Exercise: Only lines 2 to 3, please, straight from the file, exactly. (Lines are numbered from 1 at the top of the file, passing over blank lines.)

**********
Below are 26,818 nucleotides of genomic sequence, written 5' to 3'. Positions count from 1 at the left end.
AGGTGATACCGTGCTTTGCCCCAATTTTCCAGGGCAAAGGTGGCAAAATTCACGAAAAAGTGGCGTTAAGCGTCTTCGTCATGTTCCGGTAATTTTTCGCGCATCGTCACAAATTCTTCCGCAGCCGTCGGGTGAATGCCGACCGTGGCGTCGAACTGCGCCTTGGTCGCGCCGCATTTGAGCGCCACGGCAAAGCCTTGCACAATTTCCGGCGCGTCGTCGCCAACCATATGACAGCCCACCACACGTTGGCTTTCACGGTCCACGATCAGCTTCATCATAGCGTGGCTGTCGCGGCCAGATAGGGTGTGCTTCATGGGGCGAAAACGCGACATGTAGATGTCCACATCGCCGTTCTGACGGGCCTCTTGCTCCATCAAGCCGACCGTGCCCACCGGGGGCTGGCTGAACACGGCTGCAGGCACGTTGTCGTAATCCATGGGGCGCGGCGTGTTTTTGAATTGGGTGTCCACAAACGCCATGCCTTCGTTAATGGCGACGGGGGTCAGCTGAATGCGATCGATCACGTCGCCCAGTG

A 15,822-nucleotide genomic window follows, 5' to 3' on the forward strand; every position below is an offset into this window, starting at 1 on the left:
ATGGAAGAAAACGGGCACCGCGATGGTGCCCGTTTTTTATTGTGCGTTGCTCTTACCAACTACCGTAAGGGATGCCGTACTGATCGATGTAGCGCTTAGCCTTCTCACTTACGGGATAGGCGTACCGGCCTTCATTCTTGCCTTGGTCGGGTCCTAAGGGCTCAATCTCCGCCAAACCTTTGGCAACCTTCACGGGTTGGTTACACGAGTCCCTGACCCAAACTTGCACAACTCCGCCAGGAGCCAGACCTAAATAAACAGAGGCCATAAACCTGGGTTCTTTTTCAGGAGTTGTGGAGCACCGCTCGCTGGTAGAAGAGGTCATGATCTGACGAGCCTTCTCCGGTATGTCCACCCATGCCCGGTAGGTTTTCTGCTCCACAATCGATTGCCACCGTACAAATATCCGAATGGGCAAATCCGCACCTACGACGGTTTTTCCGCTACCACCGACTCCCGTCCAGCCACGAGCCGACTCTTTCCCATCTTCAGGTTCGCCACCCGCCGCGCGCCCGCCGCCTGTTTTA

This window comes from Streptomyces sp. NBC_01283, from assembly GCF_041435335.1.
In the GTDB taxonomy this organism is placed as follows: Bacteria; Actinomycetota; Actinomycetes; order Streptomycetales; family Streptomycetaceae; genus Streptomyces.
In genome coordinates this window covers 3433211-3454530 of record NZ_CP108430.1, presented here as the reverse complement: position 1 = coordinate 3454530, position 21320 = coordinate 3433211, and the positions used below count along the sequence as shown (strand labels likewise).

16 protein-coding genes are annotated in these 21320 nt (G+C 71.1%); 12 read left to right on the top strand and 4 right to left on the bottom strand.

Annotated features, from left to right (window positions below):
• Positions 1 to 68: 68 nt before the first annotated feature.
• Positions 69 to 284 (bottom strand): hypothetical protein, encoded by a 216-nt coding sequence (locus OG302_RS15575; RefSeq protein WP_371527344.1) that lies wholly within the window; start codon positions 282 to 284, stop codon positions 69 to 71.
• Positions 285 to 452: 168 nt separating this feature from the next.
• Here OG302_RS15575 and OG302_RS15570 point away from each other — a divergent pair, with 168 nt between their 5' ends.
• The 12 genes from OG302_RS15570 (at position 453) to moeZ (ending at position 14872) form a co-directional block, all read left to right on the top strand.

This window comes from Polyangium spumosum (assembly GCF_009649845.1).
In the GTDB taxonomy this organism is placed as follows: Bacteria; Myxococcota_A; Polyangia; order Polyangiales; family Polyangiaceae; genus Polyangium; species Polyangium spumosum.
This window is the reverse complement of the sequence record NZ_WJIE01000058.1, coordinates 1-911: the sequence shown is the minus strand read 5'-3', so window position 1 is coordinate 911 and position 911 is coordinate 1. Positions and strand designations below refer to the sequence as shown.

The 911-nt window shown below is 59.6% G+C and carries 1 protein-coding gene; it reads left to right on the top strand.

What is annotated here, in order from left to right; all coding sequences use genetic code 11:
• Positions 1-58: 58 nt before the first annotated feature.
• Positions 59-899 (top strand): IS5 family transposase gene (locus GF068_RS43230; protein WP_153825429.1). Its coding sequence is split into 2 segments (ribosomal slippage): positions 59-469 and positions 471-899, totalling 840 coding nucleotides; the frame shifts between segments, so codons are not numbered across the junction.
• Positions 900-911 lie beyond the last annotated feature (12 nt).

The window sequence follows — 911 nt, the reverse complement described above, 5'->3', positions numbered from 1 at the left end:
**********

AGGTGATACCGTGCTTTGCCCCAATTTTCCAGGGCAAAGGTGGCAAAATTCACGAAAAAGTGGCGTTAAGCGTCTTCGTCATGTTCCGGTAATTTTTCGCGCATCGTCACAAATTCTTCCGCAGCCGTCGGGTGAATGCCGACCGTGGCGTCGAACTGCGCCTTGGTCGCGCCGCATTTGAGCGCCACGGCAAAGCCTTGCACAATTTCCGGCGCGTCGTCGCCAACCATATGACAGCCCACCACACGTTGGCTTTCACGGTCCACGATCAGCTTCATCATAGCGTGGCTGTCGCGGCCAGATAGGGTGTGCTTCATGGGGCGAAAACGCGACATGTAGATGTCCACATCGCCGTTCTGACGGGCCTCTTGCTCCATCAAGCCGACCGTGCCCACCGGGGGCTGGCTGAACACGGCTGCAGGCACGTTGTCGTAATCCATGGGGCGCGGCGTGTTTTTGAATTGGGTGTCCACAAACGCCATGCCTTCGTTAATGGCGACGGGGGTCAGCTGAATGCGATCGATCACGTCGCCCAGTG

A 15,822-nucleotide genomic window follows, 5' to 3' on the forward strand; every position below is an offset into this window, starting at 1 on the left: